• It combined temperance and fraternalism. It was a fraternal order with its use of ritual and degrees which promoted education and training of the members, enabled them to progress in the organization and provided support for abstainers.

Unlike the Washingtonian movement, whose members relapsed, IOGT was the most successful of all the organizations working at the time in retaining those it had reclaimed from drink. Through its principles and methods of work, it was able to capture and retain the loyalty of its members. It was the most zealous of all the temperance organizations.
In 1891, forty years after IOGT’s birth, Samuel Hastings wrote:
"The ritual of the Order has been translated into ten to twelve different languages. In all parts of the world the same ritual is in use, the same songs are sung, and the same password is everywhere used to gain admission to the lodge room. A Good Templar would be just as welcome in China, in Africa, in New Zealand as he would be at his own home."
"Since the introduction of the Order more than eight million have taken the pledge of total abstinence. Of this number probably not less than eight hundred thousand were hard drinkers and of those at least four hundred thousand have kept their pledge and become active in the cause."
"It has always had within its ranks all classes of men and women – the high and the low – the rich and the poor, the learned and underlearned – and has thus been able to exert an influence in all classes."
"It has had within its ranks two Vice Presidents of the USA, scores of Governors of States, Members of the Congress, Judges of Courts, Members of the Legislature, presidents and professors of colleges, bishops, doctors of divinity and of medicine, labouring men: in fact, men of every profession, trade and occupation, class or condition, race, colour and nationality have been represented in its ranks."
IOGT comes to Europe
The most significant year in its history was 1868. In that year Joseph Malins returned to his native England and held a meeting in a small chapel in Cregoe Street, Birmingham. From this small gathering IOGT was to spread to the continent of Europe and to the rest of the world.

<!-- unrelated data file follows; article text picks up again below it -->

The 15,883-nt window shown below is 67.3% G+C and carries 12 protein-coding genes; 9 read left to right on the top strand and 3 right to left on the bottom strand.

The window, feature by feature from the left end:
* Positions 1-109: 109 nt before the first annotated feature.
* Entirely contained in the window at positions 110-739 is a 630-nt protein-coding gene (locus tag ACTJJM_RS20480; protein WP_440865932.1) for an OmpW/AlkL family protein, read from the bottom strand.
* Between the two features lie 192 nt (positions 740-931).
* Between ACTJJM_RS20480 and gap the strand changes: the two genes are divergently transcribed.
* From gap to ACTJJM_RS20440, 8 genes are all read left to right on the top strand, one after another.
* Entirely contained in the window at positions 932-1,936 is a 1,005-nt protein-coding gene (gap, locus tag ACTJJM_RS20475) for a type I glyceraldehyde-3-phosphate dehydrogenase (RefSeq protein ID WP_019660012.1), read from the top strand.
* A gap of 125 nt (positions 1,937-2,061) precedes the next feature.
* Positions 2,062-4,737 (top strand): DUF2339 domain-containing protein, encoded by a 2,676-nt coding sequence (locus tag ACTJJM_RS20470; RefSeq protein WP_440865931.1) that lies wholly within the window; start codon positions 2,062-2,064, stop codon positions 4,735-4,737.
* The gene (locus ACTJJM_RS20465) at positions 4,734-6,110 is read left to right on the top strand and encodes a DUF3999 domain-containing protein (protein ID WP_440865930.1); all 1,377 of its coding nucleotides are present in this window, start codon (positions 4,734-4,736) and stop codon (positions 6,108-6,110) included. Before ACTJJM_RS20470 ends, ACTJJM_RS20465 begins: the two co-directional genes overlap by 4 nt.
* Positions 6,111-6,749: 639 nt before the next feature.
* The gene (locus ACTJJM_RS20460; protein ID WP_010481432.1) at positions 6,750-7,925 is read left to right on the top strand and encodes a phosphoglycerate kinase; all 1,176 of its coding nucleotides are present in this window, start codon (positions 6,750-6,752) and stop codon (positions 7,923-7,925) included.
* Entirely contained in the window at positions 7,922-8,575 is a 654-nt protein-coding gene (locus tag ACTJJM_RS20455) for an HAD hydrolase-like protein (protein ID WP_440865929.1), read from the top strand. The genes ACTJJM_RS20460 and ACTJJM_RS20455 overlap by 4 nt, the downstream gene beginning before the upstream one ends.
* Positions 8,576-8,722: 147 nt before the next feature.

Within two to three years the Order spread to Ireland, Wales, Australia, Malta, New Zealand, France, Portugal, Cape Colony South Africa, Bermuda, Belgium and East India.
By 1876 the Order had been planted in Ceylon (Sri Lanka), Madras, British Honduras, British Guyana, the island of St. Christopher, Jamaica, Malacca, China, Japan, Sierra Leone, St. Helena, Argentina, Trinidad, Grenada and the Bahamas.
After 1876 it was established in Norway, Sweden, Denmark, Iceland, Switzerland, Germany and Jerusalem and from 1900 onwards Holland, Burma, Colonial Malay, Nigeria and Panama.
By its golden jubilee celebrations in Utica in 1901 William Turnbull of Scotland in his history of the Order could truly say:
"There is no hour of the day nor night when, in some part of the world, its members are not meeting to proceed the great temperance reform."
After 1910, through the work of the International Chief, Edward Wavrinsky, the Order spread to Russia, Latvia and Italy. In the 1920’s to Finland, Poland and the Dutch West Indies, and in the 1930’s Yugoslavia, Austria, Gold Coast (Ghana), Mysore Hyderbad.
When prohibition was won in the 1920’s, membership in America declined since members felt that victory had been achieved. In the thirties, when prohibition was repealed, IOGT suffered from the aftermath of its association with a prohibitionist temperance movement which had lost political credibility. When AA was founded in 1937 with its disease philosophy, it took on the role of providing a "home" for alcoholics which had been IOGT’s original forte.